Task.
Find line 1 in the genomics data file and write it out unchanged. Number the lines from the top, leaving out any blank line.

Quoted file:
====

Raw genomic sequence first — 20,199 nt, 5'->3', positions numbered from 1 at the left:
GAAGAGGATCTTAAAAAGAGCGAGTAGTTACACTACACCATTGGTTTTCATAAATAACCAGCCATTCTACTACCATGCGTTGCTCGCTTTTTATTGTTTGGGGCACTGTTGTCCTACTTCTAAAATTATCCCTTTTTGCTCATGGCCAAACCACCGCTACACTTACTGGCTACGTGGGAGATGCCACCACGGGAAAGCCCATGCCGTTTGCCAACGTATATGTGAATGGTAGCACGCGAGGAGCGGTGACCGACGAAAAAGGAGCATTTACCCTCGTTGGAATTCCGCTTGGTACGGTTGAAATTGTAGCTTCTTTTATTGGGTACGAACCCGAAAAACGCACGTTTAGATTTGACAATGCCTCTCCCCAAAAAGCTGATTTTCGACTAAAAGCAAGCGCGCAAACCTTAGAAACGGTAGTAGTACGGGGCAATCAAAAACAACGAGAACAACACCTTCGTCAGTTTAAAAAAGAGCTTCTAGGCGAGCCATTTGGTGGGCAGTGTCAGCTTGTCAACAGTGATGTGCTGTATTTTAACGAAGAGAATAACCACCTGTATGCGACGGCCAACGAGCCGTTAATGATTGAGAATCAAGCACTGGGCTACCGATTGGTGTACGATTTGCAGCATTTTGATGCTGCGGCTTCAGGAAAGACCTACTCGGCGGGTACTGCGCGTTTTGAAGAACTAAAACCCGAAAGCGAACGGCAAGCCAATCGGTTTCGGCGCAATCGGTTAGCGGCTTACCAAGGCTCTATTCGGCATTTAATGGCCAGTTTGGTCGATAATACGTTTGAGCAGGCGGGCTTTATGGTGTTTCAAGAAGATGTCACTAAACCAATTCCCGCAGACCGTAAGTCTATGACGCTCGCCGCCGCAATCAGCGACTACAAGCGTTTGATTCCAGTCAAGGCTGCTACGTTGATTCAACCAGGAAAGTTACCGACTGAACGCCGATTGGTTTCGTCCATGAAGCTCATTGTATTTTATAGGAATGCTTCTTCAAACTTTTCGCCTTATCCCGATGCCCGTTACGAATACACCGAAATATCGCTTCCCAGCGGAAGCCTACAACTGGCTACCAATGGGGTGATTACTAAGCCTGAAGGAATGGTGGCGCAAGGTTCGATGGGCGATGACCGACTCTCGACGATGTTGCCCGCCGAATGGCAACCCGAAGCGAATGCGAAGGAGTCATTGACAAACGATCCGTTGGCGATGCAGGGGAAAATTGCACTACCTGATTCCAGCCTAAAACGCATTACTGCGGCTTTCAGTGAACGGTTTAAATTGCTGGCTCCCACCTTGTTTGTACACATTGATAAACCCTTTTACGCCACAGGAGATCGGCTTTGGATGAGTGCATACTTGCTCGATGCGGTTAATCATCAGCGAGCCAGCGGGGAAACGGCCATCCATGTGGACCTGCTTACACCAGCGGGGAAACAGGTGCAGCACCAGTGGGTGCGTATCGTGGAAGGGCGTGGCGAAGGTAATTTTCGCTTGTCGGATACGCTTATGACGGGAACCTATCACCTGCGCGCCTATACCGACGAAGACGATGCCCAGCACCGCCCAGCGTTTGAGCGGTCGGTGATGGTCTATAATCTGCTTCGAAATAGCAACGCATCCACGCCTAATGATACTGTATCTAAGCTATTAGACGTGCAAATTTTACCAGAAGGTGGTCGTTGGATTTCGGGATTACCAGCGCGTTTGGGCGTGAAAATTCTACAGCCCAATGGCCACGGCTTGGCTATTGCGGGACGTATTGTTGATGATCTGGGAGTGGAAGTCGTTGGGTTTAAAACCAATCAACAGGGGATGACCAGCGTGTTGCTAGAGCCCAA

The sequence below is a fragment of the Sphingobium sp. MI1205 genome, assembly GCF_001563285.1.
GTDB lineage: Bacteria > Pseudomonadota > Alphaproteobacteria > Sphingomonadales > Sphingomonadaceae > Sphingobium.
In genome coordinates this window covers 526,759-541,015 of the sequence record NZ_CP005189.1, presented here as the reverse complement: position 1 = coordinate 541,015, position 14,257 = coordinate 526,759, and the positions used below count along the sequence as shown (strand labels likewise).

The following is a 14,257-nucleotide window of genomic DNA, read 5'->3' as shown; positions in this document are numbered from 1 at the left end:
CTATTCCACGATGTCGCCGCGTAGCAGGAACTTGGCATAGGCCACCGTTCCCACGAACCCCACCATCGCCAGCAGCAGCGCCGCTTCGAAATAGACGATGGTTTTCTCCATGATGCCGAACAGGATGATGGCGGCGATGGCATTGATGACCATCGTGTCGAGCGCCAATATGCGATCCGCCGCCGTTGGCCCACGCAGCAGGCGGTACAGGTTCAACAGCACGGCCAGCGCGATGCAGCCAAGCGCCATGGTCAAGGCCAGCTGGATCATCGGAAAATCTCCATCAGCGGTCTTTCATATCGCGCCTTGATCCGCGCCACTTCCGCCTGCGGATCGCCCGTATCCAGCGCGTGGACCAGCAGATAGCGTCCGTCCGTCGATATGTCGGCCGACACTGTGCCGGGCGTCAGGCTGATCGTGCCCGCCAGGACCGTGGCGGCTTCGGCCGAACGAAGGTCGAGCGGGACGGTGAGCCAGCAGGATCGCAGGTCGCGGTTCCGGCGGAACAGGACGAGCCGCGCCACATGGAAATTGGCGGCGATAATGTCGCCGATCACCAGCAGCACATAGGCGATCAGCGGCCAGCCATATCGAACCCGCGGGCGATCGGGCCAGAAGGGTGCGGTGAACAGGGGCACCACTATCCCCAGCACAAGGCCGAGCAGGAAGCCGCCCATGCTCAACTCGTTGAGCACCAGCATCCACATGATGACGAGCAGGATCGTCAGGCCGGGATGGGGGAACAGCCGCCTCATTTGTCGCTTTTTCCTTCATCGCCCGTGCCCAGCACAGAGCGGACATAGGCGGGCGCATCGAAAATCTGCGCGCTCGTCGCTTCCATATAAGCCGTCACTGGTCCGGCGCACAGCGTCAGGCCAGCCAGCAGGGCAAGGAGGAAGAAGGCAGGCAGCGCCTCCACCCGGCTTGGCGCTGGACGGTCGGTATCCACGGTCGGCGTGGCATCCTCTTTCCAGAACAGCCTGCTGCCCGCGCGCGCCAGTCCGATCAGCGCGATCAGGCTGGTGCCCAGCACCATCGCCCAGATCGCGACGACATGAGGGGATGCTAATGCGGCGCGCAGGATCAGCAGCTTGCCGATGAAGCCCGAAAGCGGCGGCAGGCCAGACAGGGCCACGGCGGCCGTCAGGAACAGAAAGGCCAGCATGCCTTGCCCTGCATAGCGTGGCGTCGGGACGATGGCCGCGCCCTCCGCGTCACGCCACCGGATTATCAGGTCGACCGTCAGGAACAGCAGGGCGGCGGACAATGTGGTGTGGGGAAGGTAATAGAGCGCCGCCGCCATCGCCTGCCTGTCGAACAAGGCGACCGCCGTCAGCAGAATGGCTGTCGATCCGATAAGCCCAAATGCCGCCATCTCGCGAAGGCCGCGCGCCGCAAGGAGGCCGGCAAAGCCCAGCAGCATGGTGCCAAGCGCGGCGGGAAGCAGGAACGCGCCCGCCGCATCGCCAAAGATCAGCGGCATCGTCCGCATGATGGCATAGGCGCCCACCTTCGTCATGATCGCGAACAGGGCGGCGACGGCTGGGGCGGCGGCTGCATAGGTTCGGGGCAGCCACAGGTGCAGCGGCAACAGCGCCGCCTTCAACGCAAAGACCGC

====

Raw genomic sequence first — 20,199 nt, 5'->3', positions numbered from 1 at the left: